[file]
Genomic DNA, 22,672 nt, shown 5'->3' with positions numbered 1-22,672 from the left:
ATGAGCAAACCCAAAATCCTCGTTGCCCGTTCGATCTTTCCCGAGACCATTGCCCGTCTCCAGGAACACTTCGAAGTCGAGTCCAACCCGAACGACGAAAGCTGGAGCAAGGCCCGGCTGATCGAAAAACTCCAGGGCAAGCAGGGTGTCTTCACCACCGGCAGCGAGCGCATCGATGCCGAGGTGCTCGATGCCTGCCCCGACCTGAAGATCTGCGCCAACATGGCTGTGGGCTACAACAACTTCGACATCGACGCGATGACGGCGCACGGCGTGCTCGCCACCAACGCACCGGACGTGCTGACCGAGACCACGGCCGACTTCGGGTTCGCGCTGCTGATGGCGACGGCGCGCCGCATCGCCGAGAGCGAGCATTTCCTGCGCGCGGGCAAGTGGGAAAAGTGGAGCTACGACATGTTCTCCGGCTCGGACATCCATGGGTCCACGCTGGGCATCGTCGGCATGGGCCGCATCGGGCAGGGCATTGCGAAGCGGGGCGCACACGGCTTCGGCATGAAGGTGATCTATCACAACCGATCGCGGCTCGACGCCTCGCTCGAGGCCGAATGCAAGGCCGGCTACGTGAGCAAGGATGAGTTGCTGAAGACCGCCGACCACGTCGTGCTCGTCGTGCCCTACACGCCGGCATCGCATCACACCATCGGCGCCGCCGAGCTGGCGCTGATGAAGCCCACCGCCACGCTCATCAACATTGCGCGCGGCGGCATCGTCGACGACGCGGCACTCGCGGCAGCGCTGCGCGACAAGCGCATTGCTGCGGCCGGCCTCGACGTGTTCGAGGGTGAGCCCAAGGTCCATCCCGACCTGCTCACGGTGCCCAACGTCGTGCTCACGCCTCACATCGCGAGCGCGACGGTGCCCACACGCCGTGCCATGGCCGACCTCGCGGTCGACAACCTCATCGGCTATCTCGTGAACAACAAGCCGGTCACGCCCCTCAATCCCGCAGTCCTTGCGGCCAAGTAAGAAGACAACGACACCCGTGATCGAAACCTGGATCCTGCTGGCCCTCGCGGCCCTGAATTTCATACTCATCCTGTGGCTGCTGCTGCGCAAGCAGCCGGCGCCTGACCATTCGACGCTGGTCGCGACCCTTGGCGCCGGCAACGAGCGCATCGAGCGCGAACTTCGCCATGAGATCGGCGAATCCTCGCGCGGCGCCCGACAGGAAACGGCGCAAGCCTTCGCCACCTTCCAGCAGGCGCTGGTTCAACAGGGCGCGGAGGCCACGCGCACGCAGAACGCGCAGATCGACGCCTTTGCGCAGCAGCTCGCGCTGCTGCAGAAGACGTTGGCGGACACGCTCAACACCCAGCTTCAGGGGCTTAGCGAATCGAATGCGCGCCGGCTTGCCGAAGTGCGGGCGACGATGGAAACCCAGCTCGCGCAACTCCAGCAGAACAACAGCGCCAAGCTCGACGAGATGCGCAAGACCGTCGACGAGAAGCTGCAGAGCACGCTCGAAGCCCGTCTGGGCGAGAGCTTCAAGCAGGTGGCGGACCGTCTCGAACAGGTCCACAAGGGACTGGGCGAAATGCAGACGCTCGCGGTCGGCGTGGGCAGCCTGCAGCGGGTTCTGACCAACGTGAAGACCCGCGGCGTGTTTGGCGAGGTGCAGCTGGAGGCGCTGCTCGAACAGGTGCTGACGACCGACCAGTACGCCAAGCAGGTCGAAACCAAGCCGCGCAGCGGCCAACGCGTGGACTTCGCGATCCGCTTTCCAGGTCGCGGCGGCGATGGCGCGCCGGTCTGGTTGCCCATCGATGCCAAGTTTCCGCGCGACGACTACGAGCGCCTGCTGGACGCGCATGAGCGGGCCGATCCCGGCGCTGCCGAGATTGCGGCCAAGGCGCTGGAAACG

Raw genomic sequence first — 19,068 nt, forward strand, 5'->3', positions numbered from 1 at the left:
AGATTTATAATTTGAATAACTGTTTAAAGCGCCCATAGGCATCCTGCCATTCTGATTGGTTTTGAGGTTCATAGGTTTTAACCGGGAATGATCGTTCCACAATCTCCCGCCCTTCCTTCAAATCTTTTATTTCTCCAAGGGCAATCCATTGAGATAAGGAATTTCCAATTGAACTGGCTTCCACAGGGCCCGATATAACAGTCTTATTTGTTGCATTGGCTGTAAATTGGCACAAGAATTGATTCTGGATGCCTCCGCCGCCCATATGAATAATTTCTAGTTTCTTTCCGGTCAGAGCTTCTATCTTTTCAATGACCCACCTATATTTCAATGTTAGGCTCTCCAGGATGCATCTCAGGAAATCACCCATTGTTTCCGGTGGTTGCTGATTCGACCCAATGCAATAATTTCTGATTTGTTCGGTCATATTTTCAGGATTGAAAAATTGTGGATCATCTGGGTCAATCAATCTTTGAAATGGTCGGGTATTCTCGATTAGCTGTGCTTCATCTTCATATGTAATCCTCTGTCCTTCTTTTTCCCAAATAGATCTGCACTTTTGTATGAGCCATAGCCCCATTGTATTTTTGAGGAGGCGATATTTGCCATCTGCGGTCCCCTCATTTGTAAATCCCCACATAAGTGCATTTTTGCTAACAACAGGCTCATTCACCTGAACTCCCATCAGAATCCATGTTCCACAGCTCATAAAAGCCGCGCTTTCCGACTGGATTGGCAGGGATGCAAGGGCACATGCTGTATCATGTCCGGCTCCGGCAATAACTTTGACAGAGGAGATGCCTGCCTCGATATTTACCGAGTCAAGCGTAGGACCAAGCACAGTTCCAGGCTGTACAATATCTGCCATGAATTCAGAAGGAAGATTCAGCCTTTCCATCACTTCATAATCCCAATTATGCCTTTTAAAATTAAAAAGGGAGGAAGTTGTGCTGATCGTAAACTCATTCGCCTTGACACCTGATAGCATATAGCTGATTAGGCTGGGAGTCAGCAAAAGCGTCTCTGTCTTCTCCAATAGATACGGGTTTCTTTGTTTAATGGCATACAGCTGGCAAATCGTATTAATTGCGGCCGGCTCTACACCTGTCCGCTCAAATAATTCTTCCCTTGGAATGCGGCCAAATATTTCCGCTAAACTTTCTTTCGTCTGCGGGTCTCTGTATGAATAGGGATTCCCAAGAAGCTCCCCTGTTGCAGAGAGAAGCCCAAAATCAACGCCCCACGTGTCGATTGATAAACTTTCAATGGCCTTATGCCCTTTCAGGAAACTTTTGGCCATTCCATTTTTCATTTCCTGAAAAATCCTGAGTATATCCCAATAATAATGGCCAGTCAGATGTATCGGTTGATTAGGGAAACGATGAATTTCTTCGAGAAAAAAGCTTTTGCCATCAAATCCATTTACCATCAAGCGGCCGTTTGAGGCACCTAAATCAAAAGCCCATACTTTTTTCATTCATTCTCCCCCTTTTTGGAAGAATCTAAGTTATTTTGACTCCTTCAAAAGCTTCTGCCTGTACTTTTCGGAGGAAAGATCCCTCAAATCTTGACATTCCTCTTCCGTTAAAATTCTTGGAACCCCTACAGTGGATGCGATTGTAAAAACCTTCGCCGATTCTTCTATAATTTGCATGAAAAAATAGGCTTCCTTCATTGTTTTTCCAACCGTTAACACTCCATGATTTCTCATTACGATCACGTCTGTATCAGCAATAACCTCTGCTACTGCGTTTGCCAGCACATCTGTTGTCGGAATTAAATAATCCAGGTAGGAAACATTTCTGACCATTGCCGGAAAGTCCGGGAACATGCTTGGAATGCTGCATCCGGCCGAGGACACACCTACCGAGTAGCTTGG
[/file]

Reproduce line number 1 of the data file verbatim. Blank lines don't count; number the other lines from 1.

Genomic DNA, 22,672 nt, shown 5'->3' with positions numbered 1-22,672 from the left: